On June 23, 2016, the U.S. Supreme Court made a decision in the case United States v. Texas. The case dealt with the institution of Deferred Action guidelines made by President Barrack Obama regarding the expansion of the Deferred Action of Childhood Arrivals (DACA) and the addition of the program known as DAPA (Deferred Action of Parents of Americans). The DACA expansion would allow more young individuals who arrived in the United States as minors to qualify for temporary status and work authorization. DAPA would allow parents of U.S. citizens and green card holders to be protected from deportation and qualify for work permits. In 2015, led by Texas, 26 states attorneys generals filed suit to block the programs from being implemented, claiming that the President’s administration had overstepped their Executive boundaries. Texas stated that it had a reason to bring the suit because the program would require the state to issue drivers’ licenses to DACA and DAPA eligible individuals, causing their government to sustain a financial injury from the President’s program.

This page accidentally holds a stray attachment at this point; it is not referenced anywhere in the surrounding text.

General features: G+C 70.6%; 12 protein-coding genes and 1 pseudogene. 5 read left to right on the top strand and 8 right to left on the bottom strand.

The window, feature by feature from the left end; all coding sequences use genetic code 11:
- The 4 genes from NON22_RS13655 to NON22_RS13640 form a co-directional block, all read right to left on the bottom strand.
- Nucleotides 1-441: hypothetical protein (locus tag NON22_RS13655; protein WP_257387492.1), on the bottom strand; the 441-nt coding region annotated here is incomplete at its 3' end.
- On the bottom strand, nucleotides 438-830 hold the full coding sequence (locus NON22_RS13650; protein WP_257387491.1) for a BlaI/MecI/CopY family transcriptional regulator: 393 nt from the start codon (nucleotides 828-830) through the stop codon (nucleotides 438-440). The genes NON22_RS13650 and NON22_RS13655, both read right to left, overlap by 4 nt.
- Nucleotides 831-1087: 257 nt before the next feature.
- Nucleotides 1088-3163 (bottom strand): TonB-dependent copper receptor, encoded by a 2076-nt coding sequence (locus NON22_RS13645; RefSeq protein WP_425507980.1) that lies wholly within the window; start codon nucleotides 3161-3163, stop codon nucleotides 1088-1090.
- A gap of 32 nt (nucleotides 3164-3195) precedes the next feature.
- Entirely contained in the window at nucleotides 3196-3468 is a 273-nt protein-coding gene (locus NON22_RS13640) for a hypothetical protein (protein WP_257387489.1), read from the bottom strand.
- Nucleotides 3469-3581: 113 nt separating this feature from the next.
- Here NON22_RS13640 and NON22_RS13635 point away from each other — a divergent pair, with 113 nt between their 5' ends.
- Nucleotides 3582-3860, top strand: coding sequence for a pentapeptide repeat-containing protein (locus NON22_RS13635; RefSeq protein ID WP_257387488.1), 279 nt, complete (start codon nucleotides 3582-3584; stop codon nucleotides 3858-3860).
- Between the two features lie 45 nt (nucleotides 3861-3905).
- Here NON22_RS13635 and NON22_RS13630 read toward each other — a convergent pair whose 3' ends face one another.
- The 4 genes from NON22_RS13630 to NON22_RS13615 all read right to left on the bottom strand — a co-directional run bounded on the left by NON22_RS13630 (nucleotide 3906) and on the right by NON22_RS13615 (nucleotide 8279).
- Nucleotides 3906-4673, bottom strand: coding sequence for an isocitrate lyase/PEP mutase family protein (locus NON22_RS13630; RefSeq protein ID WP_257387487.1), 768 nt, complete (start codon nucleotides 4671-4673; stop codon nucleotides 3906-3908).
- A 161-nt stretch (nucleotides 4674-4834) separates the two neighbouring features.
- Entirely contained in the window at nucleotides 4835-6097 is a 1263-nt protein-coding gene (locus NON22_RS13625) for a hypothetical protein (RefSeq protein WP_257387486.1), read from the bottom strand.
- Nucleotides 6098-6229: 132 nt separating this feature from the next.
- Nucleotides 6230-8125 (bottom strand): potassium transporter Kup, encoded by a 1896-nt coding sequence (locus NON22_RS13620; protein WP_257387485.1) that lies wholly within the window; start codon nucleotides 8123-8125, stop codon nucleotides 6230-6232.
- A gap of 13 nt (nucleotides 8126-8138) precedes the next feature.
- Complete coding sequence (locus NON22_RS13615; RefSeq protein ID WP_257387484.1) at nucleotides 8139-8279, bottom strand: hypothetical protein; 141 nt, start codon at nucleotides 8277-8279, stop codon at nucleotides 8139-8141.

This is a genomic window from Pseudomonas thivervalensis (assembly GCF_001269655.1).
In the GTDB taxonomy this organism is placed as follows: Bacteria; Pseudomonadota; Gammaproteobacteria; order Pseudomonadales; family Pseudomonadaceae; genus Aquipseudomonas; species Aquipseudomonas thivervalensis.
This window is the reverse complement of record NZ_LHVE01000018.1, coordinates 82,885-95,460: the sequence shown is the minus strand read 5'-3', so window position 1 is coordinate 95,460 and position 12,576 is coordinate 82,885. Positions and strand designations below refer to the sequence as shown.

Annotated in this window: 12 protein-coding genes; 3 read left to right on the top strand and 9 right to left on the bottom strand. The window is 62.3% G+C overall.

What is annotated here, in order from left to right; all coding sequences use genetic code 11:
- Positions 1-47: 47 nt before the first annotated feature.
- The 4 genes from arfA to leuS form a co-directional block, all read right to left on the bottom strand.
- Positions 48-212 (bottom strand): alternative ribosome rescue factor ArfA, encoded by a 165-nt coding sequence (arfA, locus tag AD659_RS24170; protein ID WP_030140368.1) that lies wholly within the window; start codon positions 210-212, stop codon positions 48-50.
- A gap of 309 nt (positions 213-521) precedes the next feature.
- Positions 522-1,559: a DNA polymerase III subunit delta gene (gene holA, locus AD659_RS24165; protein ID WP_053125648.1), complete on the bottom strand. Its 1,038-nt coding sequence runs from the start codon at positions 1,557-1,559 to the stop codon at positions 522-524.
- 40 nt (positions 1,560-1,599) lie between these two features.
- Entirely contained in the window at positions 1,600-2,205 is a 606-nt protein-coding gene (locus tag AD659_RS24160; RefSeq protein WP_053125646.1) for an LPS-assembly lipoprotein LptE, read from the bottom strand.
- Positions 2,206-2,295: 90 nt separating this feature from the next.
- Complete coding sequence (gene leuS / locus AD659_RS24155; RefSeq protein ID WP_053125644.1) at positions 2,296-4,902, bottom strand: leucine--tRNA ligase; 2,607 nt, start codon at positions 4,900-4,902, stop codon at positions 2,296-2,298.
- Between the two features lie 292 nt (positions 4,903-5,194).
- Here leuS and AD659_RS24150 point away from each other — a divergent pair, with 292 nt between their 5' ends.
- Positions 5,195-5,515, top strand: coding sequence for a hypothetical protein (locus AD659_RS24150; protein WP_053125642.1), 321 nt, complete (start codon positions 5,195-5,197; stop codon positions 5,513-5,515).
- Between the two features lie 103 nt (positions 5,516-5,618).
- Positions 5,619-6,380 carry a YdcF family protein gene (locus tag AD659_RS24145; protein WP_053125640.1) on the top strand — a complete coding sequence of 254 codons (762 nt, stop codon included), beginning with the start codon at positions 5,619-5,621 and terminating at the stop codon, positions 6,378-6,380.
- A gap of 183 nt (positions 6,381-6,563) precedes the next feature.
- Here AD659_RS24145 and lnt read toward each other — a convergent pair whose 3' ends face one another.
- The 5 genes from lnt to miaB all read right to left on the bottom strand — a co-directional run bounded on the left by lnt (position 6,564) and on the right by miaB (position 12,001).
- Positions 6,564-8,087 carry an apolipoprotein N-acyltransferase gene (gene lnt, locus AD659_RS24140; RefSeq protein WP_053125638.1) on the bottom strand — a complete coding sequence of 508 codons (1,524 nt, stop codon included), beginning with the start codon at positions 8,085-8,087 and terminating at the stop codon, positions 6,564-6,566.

Last month, the Supreme Court announced a split 4-4 decision on the matter. As a result, the original opinion of the lower court in Texas is left in place, and the DAPA and DACA expansion programs cannot be implemented. Although the split decision does not set a precedent or a binding decision for the future, immigration laws will stay as they are, and many individuals will remain in their situation until another case is brought before the Court or new immigration laws are presented.